>Here we are, nearing the end of October.  Where did the month go?  It’s amazing how time flies.  Especially as I get older.  As you all know, this month has been Breast Cancer Awareness Month.  It’s a very important month.  Earlier in the month I linked to Bradshaw’s blog because she wrote such a perfect tribute to my best friend, a two time breast cancer survivor.  I really can’t say anything that would add to what has already been said about this incredible woman, so I’m going to go a different route.  And she may totally kill me for this.

In 2000 when Mark and I got married, CareBear came out to spend the week prior to the wedding with me, helping with last minute things and just enjoying each other’s company.  Since I moved away and haven’t been her next door neighbor since 1992 we only get to see each other on the rare occasion.  So when we get together it is always a treat.  When she visited me back in 2000 she had recently finished her first round of chemo for breast cancer number one.  It didn’t matter that she had a chest/belly area that looked like a road map.  It didn’t matter that she lost all her hair to chemo.  It didn’t matter that she was the one-boobed wonder.  She ALWAYS found the humor in everything.  Everything!  She could always make me laugh.  And I don’t mean just simple laughter.  I mean spraying coffee out of your nose kind of laughter.  Spitting soda to the other side of the room kind of laughter.  I truly believe that her wild, warped sense of humor is what got her through the rough days of chemo.

So, when she was here for my wedding we had finished up with the flowers, the dress, everything was done.  Except my hair.  The grey roots were showing through loud and proud, so I got the color in my hair.  For anyone who has ever colored their hair, you know how drop dead gorgeous the process is.  I had my hair sopped with dye and thrown up in a clippy, and CareBear whips off her wig and said, “Let’s get a picture of us in all our glory!”  How do you argue with someone who has kicked breast cancer’s ass to the curb.  So outside we went and posed for the camera.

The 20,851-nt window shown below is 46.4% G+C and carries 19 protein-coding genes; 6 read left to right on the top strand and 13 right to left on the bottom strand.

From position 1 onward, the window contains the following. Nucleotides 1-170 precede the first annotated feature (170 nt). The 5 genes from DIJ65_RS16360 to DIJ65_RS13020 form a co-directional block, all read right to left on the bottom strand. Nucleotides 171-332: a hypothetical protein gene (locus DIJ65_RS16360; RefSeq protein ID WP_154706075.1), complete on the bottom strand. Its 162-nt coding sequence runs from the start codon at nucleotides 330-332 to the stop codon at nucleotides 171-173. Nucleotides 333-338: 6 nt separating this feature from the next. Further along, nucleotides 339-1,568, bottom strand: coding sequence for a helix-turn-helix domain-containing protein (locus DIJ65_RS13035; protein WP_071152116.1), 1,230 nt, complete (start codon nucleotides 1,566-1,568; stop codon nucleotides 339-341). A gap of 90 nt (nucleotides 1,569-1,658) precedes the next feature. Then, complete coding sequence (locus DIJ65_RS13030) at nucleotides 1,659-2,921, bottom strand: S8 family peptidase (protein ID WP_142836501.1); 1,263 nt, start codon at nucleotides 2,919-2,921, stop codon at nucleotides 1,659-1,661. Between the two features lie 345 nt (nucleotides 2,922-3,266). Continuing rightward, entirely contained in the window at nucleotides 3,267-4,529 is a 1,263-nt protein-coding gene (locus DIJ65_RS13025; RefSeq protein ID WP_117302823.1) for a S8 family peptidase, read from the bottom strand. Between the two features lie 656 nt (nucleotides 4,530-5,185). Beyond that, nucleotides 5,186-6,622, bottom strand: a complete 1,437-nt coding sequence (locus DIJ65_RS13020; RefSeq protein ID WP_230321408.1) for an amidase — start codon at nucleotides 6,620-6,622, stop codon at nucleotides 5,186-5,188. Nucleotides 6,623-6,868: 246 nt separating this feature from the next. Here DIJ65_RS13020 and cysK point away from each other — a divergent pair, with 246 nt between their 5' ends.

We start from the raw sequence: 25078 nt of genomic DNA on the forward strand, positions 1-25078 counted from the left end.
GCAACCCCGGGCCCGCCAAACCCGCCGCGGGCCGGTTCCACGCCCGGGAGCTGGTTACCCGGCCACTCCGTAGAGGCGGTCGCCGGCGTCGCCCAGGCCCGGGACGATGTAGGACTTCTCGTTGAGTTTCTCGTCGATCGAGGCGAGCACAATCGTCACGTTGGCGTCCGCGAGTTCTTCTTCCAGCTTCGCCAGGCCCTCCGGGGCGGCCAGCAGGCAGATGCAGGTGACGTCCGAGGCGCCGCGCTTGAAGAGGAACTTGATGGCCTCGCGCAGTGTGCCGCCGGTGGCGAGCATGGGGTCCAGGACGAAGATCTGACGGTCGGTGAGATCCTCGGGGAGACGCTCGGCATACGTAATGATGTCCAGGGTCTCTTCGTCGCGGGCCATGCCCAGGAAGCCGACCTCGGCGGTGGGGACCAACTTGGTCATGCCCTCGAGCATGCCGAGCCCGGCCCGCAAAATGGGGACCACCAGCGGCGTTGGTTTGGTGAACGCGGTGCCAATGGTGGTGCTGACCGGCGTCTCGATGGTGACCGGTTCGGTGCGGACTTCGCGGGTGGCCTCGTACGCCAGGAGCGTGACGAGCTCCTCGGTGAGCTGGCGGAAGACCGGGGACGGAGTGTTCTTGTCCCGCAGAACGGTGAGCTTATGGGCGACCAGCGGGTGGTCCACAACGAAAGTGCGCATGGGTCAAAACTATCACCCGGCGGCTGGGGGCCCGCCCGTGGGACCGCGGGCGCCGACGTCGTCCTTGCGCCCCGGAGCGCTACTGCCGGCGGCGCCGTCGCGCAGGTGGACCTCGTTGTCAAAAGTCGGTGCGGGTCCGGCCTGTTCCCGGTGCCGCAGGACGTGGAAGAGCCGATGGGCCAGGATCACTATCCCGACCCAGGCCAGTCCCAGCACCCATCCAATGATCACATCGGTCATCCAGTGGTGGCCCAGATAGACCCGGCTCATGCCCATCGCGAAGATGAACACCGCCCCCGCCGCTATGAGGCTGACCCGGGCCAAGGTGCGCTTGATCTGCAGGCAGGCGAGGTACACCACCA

Let me tell you, we are definitely a couple of hot babes!  Now don’t go getting any ideas because I’ll just tell you right now, you couldn’t handle it.  Nope.  No way you could handle all of that!!!

After my hysterectomy I was really struggling with a lot of the healing process.  She’d had an emergency hysterectomy in between her first and second cancer.  I called her one day and asked her how long she kept bleeding after her surgery.  She was quiet for a moment and then said, “Ya know, I really don’t remember.  That hysterectomy, to me, was kind of like a simple cold compared to all the other stuff so I just don’t remember it being that bad.”  Right there?  That is perspective, folks.

After I had my “crying in the garden” episode over the weekend she sent me an email.  Assured me that she would totally come and help me with the garden if she lived closer and she understood the whole hormone thing which was probably the actual culprit of the tears rather than the state of the garden.  You see, she can’t take hormone replacements.  It’s too great a risk because of her cancer history, so hormone pills are bad news for her.  She just deals with it.  In her email she said:

“This hormone shit is seriously hell.  Hell inside your own body and ya just never know when its coming.  Mine RARELY comes in the form of tears.  It’s 99% of the time anger. ‘snappy, tear your head off anger.’ I get flustered easely.  I cant take any pills so I have informed everyone to let me know when they see it happening.  Sadly I cant always tell if Im over reacting or what.  [Baby Bear] looked at me a couple of times and said in a calm voice “Is this menapause?” It was like a slap in the face and I just looked at him for a second while it processed, then I just started laughing and said “yes [Baby Bear]. I think that was, I’m sorry”.   Its so fucking STUPID what a lack of, or too much of, a hormone can do.  Hang in there, It TOTALLY SUCKS, but once you get the meds right it will make all the difference.”

This is the perspective that she gives me.  The reminder that even when I’m feeling crazy that I’m not alone.  That someone else has been through it (and MUCH worse) and that it’ll all be OK.  And she makes me laugh in the process.

She came to visit me again in 2003 and although it had been three years since we’d seen each other, it was as if no time had passed.  It is always as if no time has passed.  That is true friendship.  And that is why I am ever grateful for those who are working to find a cure for this cancer that nearly robbed me of the best friend a person could ever ask for!

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